Or, you could leverage existing no-code-required tools. For example, brunchwork started as an events-based program. So, rather than building my own event registration platform, I used Eventbrite to market events and register attendees. In addition to saving you the hassle and cost of building a custom solution, a key benefit of using existing tools is that they can easily integrate with other tech. Using Zapier, I could connect Eventbrite with Mailchimp to communicate with attendees, with Instagram to reach a broader audience, and with Google Workspace to track data on registrations, cancellations, and more.
Save new Eventbrite attendees to Google Sheets spreadsheets
Find and update Google Sheets rows for new Eventbrite attendees
Enrich Eventbrite attendees with Clearbit data and log to Google Sheets
Using these existing tools and resources—and having the ability to seamlessly connect them with each other—helped keep me lean and focused. No coding skills necessary.
New to Zapier? It's an automation tool that helps anyone connect apps and automate workflows—without any complicated code. Sign up for free to use this app, and many others, with Zapier.
Q3: Market your product
Once you've built your MVP, it's time to get it out there in the world by marketing it to potential users. This step is another one that tends to make first-time founders nervous, but don't worry—marketing doesn't have to cost a lot.
In the early days of brunchwork, I didn't spend a cent on Facebook ads or other digital marketing and instead doubled down on organic marketing efforts. I joined email listservs, alumni organizations, and industry groups that targeted the same audience I was going after. I primarily focused on being part of the community by engaging in conversations, answering questions, and offering up helpful resources wherever I could. Then, when it made sense, I would mention programs or events brunchwork was hosting. (This type of give-before-you-ask mentality is key—you never want to make people feel like you're shoving your product down their throats.)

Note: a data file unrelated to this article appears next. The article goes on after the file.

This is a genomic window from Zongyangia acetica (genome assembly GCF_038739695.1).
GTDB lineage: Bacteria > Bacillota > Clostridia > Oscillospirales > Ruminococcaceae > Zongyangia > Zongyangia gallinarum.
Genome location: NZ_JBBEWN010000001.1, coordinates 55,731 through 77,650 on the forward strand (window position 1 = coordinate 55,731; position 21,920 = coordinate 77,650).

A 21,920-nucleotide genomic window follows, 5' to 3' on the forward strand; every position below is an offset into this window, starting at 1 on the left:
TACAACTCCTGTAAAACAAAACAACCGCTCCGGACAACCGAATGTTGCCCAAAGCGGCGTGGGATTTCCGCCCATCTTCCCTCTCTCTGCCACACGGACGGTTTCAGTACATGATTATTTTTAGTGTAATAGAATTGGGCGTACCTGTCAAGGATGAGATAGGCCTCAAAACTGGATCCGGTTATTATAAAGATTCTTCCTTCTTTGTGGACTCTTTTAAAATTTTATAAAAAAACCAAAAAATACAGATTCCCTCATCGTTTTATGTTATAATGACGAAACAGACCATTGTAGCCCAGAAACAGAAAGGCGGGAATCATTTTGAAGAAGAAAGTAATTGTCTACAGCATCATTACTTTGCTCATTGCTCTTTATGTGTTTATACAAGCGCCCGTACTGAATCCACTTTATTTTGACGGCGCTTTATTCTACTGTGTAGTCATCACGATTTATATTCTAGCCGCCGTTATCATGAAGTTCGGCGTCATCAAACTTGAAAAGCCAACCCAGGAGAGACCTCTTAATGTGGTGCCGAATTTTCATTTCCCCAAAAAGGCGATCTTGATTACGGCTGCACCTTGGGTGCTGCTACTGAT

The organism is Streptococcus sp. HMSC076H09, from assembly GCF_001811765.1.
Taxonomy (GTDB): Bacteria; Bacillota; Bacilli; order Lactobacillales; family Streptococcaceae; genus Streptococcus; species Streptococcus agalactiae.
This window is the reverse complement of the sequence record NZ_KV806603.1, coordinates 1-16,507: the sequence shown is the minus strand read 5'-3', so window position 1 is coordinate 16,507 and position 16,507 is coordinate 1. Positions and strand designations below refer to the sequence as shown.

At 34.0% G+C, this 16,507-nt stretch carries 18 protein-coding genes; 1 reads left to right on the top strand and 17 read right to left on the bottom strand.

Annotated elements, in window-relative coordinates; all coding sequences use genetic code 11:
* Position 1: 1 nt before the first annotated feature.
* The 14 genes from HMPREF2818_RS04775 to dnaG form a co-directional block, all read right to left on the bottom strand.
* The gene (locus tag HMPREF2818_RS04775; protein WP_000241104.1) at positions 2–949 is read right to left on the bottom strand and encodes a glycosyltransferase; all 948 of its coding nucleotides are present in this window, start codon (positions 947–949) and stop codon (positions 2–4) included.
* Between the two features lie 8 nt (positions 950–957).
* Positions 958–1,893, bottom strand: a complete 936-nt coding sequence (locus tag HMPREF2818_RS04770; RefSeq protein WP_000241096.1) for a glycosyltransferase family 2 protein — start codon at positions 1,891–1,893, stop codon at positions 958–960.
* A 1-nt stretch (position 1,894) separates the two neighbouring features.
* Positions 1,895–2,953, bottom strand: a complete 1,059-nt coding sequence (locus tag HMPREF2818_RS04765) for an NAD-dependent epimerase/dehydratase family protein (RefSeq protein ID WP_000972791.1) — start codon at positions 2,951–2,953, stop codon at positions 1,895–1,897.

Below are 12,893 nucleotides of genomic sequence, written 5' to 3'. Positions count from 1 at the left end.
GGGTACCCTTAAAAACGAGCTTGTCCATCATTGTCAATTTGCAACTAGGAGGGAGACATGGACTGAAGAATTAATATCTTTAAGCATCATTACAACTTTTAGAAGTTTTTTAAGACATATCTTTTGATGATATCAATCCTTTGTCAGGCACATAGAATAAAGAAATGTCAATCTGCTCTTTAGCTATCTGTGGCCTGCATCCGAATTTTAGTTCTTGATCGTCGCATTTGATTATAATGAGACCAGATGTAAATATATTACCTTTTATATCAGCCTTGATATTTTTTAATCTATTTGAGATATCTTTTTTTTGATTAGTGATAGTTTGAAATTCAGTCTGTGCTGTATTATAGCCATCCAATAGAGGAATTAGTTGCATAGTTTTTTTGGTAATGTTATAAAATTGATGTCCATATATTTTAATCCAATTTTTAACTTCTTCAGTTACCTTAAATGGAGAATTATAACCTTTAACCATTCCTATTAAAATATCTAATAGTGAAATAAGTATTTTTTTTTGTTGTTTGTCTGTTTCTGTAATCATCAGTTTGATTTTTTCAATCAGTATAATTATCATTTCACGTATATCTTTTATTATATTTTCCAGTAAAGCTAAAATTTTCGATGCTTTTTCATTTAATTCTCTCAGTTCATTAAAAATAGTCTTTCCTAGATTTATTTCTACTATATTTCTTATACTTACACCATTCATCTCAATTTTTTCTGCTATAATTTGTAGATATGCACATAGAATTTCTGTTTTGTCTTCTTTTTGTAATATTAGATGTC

Similarly, I hosted free events and webinars with like-minded companies. When people were interested in the topics, they'd sign up for our email list to stay in touch about future offerings.
No matter what marketing approach you take, it's important to keep talking to your customers (and potential customers) and stay curious about their experience. What messages are resonating with them? What questions do they have about your product? What's their initial feedback? Rather than thinking you have it all figured out at this stage, use their feedback to keep iterating on your product and marketing approaches. It'll ultimately mean you have a stronger business.
Q4: Refine your business model
You've built the product and you've brought it to market: Now, you'll need to decide if your business is bringing in enough revenue for you to pursue it full-time. What's your monthly revenue? What are your costs, both fixed and variable? Is the profit enough to sustain you and any potential hires?
At this point, you may need to make some tough decisions about your business model. For instance, is there anything you've learned from talking to users that has caused you to think differently about your offering? For example, at brunchwork, our initial model was to sell individual event tickets. However, we kept hearing from our users that they were interested in programming that built on itself. They didn't want one-and-done events; they wanted an ongoing educational experience. As a result, we decided to shift to a subscription model and eventually a business class model.
You'll also need to consider whether you need or want to fundraise. Taking on angel investors or venture capital isn't for everyone, but if you're in a very competitive market or need significant resources to take your business to the next level, it can be the right move. If you go this route, now's the time to start preparing a pitch deck based on your early traction and looking for intros to VCs.
Finally, before you jump, think about who you'll need to bring on to help, and what that will cost. Even with an ultra-lean company, you can't do everything yourself. Consider hiring freelancers or early employees to help you build your vision. I've found Upwork to be a great, affordable source of talent for everything from customer support to SEO keyword research.
For many, turning a side hustle into a full-time company remains a pipe dream. But I'm here to tell you: With the right idea, with focus and determination, and with a solid plan, you can do it. All you need is a year.